On Thursday, it was confirmed that the Tokyo Olympics would take place behind closed doors. The Games will go ahead, despite reservations from many people in Tokyo. They will take place in a country where most people are not vaccinated and it will, in many ways, be a faint and anaemic version of the Olympics.

We have seen in the European Championships the transformative effect of crowds and the Olympics will seem vast and soulless without them. For the competitors, a lifetime’s goal will now be nothing like they imagined.

James Fitzgerald will be one of those at the Olympics. As a communications executive at WADA, he will be experiencing his first Olympics. He has nothing to judge it against but he knows it will be different.

Fitzgerald has worked for WADA since 2018 and in this weekend’s podcast, he defends the body from accusations that the body is no longer fit for purpose. There have been growing calls for reform of WADA, especially after the Court of Arbitration reduced the suspension of Russia to two years last December, something which was the breaking point for many athletes.

Fitzgerald’s own career began in journalism. He covered cricket for The Irish Times before going to work for the International Cricket Council (ICC) in Dubai.

Within a year, he was covering the Cricket World Cup in the West Indies. As an Irish cricket supporter, he was hoping to enjoy the tournament and when Ireland beat Pakistan on St Patrick’s Day in Jamaica, it seemed to be even more incredible than he could imagine.

And then, a day later, came the news of Bob Woolmer’s death. The sudden death of Pakistan’s coach shocked the cricket world but worse was to come.

“I was used to getting calls from the Times of London or The Sydney Morning Herald or the Jamaica Gleaner or any of those sort of well established cricket newspapers, through the course of my job. But suddenly, I’m getting calls from the crime correspondent of the New York Times and journalists from all over the world in every country were following this story.”

The reason was the line of inquiry the Jamaican police pursued.

James Fitzgerald is a former Irish journalist who is now a senior manager With Wada

“Initially they, incorrectly as it turned out, considered his death to be a murder. It took a few days for them to come to that conclusion. But when that happened, you know, all hell broke loose for me. And, you know, I was at the forefront of dealing with media inquiries, but when you consider what his family went through at that time, what the Pakistan players were dealing with, because not only had they been kicked out of the World Cup by Ireland, of all teams, but their coach died the next day,” he says.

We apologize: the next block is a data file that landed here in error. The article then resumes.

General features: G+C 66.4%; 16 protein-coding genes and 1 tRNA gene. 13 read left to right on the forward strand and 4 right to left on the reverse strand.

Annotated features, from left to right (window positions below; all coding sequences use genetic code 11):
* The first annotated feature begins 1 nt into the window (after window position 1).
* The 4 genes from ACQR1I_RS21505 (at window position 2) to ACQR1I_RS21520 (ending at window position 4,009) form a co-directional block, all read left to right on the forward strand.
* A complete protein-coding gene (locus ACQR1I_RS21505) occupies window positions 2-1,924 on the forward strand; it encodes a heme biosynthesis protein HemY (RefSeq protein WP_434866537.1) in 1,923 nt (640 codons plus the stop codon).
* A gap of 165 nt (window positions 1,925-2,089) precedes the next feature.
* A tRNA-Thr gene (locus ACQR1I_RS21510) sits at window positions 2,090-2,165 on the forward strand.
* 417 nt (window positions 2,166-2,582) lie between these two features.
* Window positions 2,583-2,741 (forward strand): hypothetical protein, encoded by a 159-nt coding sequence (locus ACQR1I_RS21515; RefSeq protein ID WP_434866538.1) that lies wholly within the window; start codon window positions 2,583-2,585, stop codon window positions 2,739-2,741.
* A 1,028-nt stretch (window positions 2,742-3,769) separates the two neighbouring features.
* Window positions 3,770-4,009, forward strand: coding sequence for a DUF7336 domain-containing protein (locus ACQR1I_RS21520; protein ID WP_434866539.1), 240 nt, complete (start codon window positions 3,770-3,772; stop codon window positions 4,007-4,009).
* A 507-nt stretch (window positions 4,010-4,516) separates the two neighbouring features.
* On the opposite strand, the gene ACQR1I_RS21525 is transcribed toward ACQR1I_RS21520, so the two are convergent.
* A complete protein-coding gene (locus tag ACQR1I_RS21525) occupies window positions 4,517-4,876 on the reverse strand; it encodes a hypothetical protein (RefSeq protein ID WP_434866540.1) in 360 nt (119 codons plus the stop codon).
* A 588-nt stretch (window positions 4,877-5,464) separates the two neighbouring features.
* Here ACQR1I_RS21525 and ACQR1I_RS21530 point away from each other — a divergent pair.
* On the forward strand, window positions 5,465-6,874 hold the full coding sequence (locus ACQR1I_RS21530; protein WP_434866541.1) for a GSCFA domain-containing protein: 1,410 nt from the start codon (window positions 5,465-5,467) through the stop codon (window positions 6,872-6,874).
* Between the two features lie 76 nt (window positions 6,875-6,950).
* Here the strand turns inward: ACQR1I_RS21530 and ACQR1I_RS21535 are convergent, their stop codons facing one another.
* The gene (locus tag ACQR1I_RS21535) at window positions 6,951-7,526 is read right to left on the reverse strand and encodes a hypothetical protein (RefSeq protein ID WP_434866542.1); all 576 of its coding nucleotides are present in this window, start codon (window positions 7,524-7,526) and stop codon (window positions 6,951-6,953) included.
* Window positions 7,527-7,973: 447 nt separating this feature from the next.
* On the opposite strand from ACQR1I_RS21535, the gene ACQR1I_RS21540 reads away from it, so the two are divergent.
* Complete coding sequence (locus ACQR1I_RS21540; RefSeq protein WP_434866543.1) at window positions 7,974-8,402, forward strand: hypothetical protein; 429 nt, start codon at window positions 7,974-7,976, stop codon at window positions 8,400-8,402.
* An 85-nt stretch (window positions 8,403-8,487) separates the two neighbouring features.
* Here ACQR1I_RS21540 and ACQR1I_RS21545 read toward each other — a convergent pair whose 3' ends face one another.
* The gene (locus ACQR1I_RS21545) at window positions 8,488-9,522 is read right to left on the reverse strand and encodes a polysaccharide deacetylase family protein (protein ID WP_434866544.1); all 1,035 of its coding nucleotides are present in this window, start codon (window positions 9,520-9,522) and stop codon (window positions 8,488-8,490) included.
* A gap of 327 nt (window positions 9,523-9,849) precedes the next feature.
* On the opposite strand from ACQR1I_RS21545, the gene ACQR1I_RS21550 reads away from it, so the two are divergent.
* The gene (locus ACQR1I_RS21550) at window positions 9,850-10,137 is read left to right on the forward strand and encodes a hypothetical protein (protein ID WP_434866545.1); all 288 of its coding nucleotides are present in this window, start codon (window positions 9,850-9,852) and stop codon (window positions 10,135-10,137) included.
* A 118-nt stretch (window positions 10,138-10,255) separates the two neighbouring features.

This was before social media but it didn’t prevent a frenzy.

“It was a crazy time and I certainly learned a lot about myself and managing media and try to be as forthcoming with information which as possible which was not easy given there was a lot of rumour and misinformation,” he said.

“These were the days before alternative facts became a thing, at least a defined thing. But they were very much to the fore during that whole story. There was some terrible pieces of reporting. It wasn’t our industry’s finest hour, let’s just say. I went back later in the year for two months for the inquest and it became clear that it was natural causes. It was a very sad time for those of us who knew him.”

From the ICC Fitzgerald returned to Dublin to work with World Rugby and then moved to Montreal in 2017 to begin working with WADA.

“When you’re at an international federation, you’re dealing with one sport and you’re dealing with every aspect of that sport. At WADA we’re dealing with a single aspect of every sport and all over the world. So that has been a change and a real learning curve to get up to speed on anti-doping issues and everything that’s going on within the world on that. One thing I have learned is that everything is more complicated than it seems, at first. So WADA as an organisation is unique in many ways, as far as I know, because it’s a collaboration between sports and governments of the world,” he said.